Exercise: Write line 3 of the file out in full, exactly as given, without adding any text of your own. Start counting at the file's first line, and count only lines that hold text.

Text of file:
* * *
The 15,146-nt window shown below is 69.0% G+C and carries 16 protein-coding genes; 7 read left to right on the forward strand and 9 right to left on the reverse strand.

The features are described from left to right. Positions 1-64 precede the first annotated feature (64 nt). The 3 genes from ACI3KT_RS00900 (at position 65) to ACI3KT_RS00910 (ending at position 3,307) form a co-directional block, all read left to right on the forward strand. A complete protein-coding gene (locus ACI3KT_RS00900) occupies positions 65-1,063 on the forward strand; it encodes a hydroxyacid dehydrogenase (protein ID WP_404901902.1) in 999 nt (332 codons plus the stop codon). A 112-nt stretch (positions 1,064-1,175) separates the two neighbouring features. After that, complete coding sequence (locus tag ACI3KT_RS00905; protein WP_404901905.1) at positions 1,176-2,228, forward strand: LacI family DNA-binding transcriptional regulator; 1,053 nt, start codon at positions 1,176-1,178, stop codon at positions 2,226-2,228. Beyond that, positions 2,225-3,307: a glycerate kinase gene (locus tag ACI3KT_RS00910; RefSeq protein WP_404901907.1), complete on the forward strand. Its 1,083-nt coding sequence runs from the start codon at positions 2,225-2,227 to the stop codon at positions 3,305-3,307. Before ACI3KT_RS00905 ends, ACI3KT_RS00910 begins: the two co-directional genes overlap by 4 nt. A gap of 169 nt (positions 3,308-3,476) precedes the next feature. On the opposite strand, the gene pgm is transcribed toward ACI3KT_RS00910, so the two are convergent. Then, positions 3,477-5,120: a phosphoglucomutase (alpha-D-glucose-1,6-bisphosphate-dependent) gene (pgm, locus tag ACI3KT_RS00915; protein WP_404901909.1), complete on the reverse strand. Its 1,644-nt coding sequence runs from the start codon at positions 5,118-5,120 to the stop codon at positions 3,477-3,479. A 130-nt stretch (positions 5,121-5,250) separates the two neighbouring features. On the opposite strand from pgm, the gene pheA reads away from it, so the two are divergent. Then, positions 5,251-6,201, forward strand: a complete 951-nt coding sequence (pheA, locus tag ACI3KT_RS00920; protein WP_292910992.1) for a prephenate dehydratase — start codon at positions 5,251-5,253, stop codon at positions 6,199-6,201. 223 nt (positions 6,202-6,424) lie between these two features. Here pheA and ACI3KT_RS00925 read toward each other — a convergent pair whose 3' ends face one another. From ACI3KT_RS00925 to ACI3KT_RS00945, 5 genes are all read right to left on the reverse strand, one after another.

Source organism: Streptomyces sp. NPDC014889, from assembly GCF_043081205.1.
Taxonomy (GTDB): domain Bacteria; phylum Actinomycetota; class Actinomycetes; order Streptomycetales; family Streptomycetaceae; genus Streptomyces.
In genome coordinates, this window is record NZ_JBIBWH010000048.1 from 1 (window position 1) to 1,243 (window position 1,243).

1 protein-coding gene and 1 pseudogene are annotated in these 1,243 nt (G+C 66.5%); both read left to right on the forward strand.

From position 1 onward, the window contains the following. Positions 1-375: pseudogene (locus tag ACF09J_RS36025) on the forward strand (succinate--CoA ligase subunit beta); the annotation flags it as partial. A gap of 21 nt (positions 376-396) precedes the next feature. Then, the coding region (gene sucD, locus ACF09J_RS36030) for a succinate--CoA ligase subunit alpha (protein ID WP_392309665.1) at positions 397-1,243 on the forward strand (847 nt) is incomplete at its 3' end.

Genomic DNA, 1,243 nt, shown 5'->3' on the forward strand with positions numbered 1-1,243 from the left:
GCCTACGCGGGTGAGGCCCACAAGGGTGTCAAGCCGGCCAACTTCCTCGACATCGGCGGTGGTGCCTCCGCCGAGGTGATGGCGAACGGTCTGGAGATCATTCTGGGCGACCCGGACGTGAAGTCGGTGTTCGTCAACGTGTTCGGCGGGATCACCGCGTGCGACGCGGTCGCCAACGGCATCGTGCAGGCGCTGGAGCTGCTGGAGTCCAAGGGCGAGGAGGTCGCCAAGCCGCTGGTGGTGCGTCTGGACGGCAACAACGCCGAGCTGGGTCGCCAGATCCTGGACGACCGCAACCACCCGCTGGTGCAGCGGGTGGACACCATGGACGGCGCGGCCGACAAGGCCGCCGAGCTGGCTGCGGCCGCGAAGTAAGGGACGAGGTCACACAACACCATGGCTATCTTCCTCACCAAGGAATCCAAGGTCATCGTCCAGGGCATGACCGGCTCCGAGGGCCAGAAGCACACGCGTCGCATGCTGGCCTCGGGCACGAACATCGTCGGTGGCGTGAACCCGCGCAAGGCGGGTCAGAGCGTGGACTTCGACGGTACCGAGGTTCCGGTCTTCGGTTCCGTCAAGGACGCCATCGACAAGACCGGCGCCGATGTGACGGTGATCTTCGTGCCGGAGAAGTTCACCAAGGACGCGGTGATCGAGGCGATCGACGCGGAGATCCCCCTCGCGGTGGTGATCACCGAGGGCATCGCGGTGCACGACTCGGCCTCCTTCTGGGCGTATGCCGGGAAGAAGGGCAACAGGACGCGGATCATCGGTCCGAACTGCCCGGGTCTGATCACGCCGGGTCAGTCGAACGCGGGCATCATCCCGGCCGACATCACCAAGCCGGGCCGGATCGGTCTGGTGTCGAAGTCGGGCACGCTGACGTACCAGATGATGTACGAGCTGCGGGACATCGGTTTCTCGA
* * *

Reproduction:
Source organism: Streptomyces sp. NPDC014889, from assembly GCF_043081205.1.